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Plastic radiation shield.

Better than Lead for use in space.
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The image that I would like to start you with is.
A tick fog, during the day. Light comes at you from all sides, but there is a lot less of it. And its cold, because the water droplets have absorbed all of the infra red.

Lead as very little stopping power for neutrons, and its stopping power for electromagnetic radiation falls as the frequency increases. At energy s above 1.5 Me V air has more stopping power.

The idea consists of a plastic matrix containing a fine powder.

The plastic for the matrix will be one that has a lot of Hydrogen in it, to give it some stopping power for neutrons.

The fine powder scatters the radiation both by; diffraction as it passes by the particles edge. And reflection as it strikes the particle at a low angle. With enough of these interactions the radiation gets scattered in all directions, including back the way it came. Analogous to light in the fog.

The fine powder is made of separate powder of each of the metallic elements each particle is individually coated with plastic, before they are blended and added to the matrix. Each metal will absorb radiation in the same way as Lead would, usually less effectively, but also each element has its own absorption edges. An absorption edge is a part of the spectrum at which an element absorbs EM radiation very strongly. This energy can be dissipated as heat, or re-radiated at a frequency slightly lower than the absorbing frequency, as a K, L, or M shell emission This emission need not be in the same direction as the original radiation.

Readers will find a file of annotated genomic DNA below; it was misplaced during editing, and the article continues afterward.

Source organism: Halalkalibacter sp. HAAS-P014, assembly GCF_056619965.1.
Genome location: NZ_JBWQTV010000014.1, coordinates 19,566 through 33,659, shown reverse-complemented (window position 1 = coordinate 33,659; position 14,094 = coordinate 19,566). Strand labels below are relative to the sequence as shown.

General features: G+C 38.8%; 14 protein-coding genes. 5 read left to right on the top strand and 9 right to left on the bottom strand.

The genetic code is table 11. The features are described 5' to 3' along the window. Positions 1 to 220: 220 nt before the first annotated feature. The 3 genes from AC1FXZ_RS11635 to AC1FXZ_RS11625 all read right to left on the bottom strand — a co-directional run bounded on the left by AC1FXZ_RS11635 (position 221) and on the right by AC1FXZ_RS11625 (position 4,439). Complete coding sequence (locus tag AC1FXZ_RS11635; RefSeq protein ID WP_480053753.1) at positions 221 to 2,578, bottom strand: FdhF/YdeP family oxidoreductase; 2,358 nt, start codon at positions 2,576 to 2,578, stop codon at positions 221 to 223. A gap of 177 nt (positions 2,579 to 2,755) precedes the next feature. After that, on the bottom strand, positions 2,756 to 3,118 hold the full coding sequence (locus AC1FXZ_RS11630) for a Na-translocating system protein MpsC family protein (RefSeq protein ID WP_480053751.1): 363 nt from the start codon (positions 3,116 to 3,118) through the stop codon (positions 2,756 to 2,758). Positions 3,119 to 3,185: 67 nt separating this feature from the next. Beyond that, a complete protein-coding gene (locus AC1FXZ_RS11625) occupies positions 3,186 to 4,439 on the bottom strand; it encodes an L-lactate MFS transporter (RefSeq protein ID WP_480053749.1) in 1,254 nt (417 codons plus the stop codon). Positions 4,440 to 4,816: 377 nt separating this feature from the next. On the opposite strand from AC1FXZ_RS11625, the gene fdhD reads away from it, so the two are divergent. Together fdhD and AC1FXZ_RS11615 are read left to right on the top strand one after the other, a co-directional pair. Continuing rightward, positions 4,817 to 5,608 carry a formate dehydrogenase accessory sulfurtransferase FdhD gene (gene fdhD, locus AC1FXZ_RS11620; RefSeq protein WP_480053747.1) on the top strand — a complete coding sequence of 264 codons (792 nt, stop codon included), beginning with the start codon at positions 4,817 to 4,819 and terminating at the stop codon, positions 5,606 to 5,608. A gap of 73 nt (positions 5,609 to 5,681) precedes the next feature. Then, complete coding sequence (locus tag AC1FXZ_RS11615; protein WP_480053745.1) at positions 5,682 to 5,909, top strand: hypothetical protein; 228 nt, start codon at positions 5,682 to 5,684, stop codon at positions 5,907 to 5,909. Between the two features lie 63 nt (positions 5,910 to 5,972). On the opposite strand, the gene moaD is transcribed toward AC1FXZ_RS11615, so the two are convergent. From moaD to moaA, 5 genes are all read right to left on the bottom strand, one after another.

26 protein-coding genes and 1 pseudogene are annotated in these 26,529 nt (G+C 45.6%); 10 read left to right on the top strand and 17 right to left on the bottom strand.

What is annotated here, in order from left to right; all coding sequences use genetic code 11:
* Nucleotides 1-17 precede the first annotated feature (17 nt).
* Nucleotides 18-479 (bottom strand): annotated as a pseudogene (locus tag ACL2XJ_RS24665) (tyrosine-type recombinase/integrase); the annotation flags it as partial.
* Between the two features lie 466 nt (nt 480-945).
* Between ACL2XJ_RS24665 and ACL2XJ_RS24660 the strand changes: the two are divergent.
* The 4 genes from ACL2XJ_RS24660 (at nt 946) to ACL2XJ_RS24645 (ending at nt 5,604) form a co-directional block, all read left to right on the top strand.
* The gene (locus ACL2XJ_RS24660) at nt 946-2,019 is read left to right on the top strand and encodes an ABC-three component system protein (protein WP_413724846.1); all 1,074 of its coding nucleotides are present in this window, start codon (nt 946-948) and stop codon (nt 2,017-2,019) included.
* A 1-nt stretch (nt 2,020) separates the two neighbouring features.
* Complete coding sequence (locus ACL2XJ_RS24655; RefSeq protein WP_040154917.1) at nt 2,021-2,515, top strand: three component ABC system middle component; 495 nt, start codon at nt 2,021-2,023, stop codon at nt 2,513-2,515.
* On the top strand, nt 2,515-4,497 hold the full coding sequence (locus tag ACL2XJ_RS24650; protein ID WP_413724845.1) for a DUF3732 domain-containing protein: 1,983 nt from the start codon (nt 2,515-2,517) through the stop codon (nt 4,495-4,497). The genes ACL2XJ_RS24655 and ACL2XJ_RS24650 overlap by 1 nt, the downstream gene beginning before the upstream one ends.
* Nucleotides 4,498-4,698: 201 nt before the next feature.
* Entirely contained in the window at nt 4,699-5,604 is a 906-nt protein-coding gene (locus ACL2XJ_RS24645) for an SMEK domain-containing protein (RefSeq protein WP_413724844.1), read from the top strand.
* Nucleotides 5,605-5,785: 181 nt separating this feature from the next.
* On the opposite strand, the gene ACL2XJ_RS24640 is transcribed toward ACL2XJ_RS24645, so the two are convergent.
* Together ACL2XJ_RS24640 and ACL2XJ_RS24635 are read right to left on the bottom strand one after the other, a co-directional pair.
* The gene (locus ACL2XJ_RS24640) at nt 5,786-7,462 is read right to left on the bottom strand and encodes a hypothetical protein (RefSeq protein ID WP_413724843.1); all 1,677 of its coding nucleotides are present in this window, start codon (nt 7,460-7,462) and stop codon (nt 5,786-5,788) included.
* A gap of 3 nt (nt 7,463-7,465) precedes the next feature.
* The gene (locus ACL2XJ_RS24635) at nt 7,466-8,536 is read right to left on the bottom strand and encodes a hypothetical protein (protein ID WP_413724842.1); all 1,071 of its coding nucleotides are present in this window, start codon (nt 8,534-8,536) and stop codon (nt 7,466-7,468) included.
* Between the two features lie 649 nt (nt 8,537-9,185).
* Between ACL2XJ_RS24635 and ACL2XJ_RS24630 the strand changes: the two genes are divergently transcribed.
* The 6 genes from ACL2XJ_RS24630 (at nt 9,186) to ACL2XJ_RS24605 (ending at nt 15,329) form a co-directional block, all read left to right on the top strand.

Element absorbs emits
Bi 0.173 0.165
Os 0.167 0.201
Yb 0.202 0.241
Gd 0.246 0.293
Pr 0.295 0.348 e.t.c

the lighter an element, the more likely it is to lose energy as heat.

As well as a radiation shield this material will also serve as a structural component, and thermal insulation. And will be used on the SCCS to be posted later.

j paul, Aug 28 2011

Starlite http://en.wikipedia.org/wiki/Starlite
[xaviergisz, Aug 29 2011]

[link]






       Well, yes, why not?   

       (One question - are your figures for Bismuth correct? It seems to emit at a shorter wavelength than it absorbs.)
MaxwellBuchanan, Aug 28 2011
  

       Problems:
1: If some particles re-radiate the EM energy as heat, you might find your plastic melting...
2: On the other hand, space is cold, so your plastic/metal composite might become brittle. Micrometeorites might become an issue in that case.
I'm no expert in materials science or radiation, so feel free to correct me if I'm wrong.
neutrinos_shadow, Aug 29 2011
  

       Have you considered just using aerogel, or implanting the plastics inside of aerogel? It has been used to trap micrometeorites, and it causes diffraction of sunlight.
ye_river_xiv, Aug 29 2011
  
      
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